Tales of superheroes and their impact on fictional worlds have become common in the comics landscape since the revelation of Watchmen and the works derived from the familiar pairing of great powers and the “real” world. While the universes of Marvel and DC continue to feature world-shattering event crossovers devoted to character driven explorations of relationships between heroes, villains, and alternative universes—including the world of the Authority—they have also examined the societal effects of veritable deities on their institutions and governments. On the other hand, Astro City has brought the regular perspectives of normal citizens into the conversation between powers and responsibilities. This has all become accustomed territory for superhero fiction. Pulling off a successful coup in this environment requires a degree of talent, aplomb, and a devotion to the idea that super-powered individuals can still tell us more about ourselves. Luckily, Mark Millar and Frank Quitely are more than adequately equipped to supply readers with a slick, compelling foray into a world where the children of gods are not quite so ready to live up to the accomplishments of their parents.
Jupiter’s Legacy begins in the early 1930s with a journey aboard a chartered ship to a lost island, the details of which were imparted to patriotic industrialist Sheldon Sampson in a dream. Bankrupt after the stock market crash, Sampson assembled a group of like-minded individuals with the promise of grand adventure and the possibility to restore the United States to its former glory. Gifted with tremendous superhuman powers by the aliens trapped on the island, the group vows to use their new abilities to guide America to new heights of prosperity.
As decades pass, Sampson’s heroes age, start families, and eventually grow weary of maintaining the status quo, with the notable exception of Sheldon. His children, Brandon and Chloe, become uninterested in fighting the good fight, deciding instead to use their celebrity status for personal gain. Meanwhile, Sheldon’s brother Walter has grown impatient with him and desires to instigate a new world order. Appealing to Brandon’s great resentment towards his father, plots are hatched, the powers come out, and the world is irrevocably changed.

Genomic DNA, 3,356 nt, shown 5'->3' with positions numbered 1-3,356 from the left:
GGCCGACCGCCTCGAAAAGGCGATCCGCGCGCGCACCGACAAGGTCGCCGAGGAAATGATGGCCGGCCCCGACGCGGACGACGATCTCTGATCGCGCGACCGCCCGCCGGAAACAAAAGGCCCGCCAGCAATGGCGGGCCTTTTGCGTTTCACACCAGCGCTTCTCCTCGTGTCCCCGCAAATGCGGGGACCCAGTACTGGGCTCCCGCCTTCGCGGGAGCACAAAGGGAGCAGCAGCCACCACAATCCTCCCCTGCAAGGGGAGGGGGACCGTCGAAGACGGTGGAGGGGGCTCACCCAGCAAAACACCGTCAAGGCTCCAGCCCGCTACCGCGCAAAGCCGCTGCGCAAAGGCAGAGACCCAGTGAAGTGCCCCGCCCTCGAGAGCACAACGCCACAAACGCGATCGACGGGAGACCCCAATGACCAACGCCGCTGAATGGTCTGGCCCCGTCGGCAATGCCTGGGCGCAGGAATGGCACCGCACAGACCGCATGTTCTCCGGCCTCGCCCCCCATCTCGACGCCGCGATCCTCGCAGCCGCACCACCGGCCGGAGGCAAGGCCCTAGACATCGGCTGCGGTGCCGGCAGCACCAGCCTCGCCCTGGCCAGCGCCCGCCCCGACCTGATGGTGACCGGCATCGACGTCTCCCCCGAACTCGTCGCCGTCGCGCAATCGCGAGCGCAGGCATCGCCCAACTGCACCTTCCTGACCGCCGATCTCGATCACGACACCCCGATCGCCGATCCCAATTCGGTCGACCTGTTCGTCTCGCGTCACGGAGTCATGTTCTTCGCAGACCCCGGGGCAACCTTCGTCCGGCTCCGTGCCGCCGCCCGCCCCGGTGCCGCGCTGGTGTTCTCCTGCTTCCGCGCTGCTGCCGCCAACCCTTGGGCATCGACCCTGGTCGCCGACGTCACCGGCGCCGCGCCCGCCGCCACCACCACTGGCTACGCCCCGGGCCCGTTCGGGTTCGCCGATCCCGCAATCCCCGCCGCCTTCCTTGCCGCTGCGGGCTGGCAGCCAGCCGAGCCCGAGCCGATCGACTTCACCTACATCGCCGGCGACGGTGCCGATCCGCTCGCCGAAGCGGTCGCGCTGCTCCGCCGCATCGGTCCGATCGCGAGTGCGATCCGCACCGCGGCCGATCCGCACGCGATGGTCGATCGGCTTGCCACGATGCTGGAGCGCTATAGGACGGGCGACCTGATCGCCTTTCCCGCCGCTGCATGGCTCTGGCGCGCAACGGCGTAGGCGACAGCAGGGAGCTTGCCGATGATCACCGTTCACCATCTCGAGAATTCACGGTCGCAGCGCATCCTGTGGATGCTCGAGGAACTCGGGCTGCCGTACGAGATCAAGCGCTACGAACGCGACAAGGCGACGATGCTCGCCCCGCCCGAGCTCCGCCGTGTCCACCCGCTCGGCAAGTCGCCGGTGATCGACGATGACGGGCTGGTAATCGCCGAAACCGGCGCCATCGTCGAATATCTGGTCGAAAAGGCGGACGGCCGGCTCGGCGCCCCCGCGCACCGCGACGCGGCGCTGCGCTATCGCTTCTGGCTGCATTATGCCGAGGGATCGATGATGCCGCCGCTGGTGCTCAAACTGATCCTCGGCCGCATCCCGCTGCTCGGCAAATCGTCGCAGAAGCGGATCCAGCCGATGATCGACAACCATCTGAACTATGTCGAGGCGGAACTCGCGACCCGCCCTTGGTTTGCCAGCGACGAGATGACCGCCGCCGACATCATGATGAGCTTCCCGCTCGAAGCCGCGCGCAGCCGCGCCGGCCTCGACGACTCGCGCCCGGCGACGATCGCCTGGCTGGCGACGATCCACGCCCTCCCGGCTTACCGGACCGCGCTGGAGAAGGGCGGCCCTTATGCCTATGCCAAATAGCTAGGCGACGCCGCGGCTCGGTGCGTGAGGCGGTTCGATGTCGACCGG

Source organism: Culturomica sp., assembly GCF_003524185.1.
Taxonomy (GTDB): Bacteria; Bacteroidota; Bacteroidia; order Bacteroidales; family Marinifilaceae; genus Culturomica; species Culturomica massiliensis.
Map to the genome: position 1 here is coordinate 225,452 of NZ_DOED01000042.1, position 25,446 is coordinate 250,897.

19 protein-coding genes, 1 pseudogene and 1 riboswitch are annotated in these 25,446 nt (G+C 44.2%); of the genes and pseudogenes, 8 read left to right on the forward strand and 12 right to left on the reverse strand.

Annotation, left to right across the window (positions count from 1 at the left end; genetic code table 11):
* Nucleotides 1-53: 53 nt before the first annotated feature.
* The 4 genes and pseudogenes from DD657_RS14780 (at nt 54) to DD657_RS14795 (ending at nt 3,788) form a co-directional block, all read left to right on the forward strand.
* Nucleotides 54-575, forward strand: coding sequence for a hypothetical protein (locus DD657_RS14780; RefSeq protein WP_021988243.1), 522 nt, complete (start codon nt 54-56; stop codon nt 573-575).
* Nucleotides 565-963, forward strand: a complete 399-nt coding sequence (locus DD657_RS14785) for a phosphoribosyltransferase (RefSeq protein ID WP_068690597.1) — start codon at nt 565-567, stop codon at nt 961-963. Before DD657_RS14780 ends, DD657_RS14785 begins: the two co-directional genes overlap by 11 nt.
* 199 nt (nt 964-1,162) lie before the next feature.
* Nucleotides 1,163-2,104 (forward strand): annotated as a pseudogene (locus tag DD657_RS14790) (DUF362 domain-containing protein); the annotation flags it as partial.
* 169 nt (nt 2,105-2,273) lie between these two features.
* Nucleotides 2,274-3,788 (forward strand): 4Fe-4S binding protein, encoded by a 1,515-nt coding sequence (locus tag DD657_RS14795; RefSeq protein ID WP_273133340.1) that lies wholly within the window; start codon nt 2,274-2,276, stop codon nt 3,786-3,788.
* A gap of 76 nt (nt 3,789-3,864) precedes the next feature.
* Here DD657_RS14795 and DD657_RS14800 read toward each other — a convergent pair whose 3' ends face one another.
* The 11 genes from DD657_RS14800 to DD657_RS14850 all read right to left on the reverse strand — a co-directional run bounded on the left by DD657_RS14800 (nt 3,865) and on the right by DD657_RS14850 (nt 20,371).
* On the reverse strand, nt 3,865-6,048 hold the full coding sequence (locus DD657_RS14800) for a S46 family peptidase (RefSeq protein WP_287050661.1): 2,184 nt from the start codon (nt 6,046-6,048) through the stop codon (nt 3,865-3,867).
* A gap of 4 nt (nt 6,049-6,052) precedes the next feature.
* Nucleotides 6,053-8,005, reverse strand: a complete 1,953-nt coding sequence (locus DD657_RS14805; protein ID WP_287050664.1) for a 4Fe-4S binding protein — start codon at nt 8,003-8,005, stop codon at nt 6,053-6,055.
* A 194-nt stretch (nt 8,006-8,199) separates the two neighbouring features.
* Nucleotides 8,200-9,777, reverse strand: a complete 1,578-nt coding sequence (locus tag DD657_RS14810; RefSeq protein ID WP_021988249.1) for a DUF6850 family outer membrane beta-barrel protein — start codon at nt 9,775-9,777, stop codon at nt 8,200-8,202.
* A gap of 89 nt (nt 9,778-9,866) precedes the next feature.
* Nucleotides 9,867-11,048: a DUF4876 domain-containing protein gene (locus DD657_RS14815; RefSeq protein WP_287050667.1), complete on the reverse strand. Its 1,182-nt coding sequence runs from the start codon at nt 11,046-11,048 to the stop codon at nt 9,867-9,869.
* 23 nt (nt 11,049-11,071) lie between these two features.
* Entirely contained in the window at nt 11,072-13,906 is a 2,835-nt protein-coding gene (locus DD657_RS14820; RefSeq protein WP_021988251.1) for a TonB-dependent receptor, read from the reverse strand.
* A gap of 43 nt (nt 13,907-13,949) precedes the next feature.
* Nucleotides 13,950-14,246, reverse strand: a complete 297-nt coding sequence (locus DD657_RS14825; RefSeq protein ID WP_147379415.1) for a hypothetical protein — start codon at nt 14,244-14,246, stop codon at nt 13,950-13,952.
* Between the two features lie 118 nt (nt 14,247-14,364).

What is striking about Jupiter’s Legacy is the marvelous quality of the work. Mark Millar is in high form with the scripts and the humor is delightfully black. The characters are clearly motivated, and even minor players are granted moments of unbridled glory—one tuxedo-clad reformed villain turned enforcer is particularly satisfying. While Frank Quitely’s art can be a love-it or hate-it proposition, there is no denying that he possesses a certain flair for the dramatic when it comes to interpreting action. Quitely certainly does not disappoint here; between floating oil tankers, nuclear-device laden asteroids, and costumed giants, the imagery is jaw-dropping.
Jupiter’s Legacy is not without some flaws. While the structure of individual issues is top-notch, major changes develop as a result of the break-neck pacing of events from issue to issue. The first volume is only five issues long, but it seems to deserve twelve or more. Millar is currently writing a companion piece: Jupiter’s Circle. He plans to include at least five to seven more issues in the series, so perhaps readers may be rewarded in time. As it stands, this series should definitely appeal to those who value alternative superhero comics, and they would have to look hard to do better.
Jupiter’s Legacy, vol. 1
by Mark Millar
Art by Frank Quitely
Image Comics, 2015